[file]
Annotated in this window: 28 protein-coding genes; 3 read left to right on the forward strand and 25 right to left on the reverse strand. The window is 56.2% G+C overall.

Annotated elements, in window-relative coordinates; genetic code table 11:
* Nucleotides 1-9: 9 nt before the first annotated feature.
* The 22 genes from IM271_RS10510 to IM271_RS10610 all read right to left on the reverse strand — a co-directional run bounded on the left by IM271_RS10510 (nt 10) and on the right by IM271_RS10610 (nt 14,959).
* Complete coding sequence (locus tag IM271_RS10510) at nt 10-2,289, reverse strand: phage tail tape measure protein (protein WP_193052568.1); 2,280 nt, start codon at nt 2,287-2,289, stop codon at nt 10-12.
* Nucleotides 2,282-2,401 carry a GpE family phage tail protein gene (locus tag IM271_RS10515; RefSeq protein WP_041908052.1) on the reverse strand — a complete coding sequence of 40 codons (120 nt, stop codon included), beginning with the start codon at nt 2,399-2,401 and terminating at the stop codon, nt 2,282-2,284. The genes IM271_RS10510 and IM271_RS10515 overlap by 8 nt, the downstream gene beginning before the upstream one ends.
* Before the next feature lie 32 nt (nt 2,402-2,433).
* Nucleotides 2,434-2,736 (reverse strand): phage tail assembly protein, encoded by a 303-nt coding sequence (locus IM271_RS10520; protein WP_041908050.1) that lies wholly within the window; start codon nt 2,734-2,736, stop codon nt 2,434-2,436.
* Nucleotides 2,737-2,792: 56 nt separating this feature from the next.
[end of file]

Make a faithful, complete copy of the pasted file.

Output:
Annotated in this window: 28 protein-coding genes; 3 read left to right on the forward strand and 25 right to left on the reverse strand. The window is 56.2% G+C overall.

Annotated elements, in window-relative coordinates; genetic code table 11:
* Nucleotides 1-9: 9 nt before the first annotated feature.
* The 22 genes from IM271_RS10510 to IM271_RS10610 all read right to left on the reverse strand — a co-directional run bounded on the left by IM271_RS10510 (nt 10) and on the right by IM271_RS10610 (nt 14,959).
* Complete coding sequence (locus tag IM271_RS10510) at nt 10-2,289, reverse strand: phage tail tape measure protein (protein WP_193052568.1); 2,280 nt, start codon at nt 2,287-2,289, stop codon at nt 10-12.
* Nucleotides 2,282-2,401 carry a GpE family phage tail protein gene (locus tag IM271_RS10515; RefSeq protein WP_041908052.1) on the reverse strand — a complete coding sequence of 40 codons (120 nt, stop codon included), beginning with the start codon at nt 2,399-2,401 and terminating at the stop codon, nt 2,282-2,284. The genes IM271_RS10510 and IM271_RS10515 overlap by 8 nt, the downstream gene beginning before the upstream one ends.
* Before the next feature lie 32 nt (nt 2,402-2,433).
* Nucleotides 2,434-2,736 (reverse strand): phage tail assembly protein, encoded by a 303-nt coding sequence (locus IM271_RS10520; protein WP_041908050.1) that lies wholly within the window; start codon nt 2,734-2,736, stop codon nt 2,434-2,436.
* Nucleotides 2,737-2,792: 56 nt separating this feature from the next.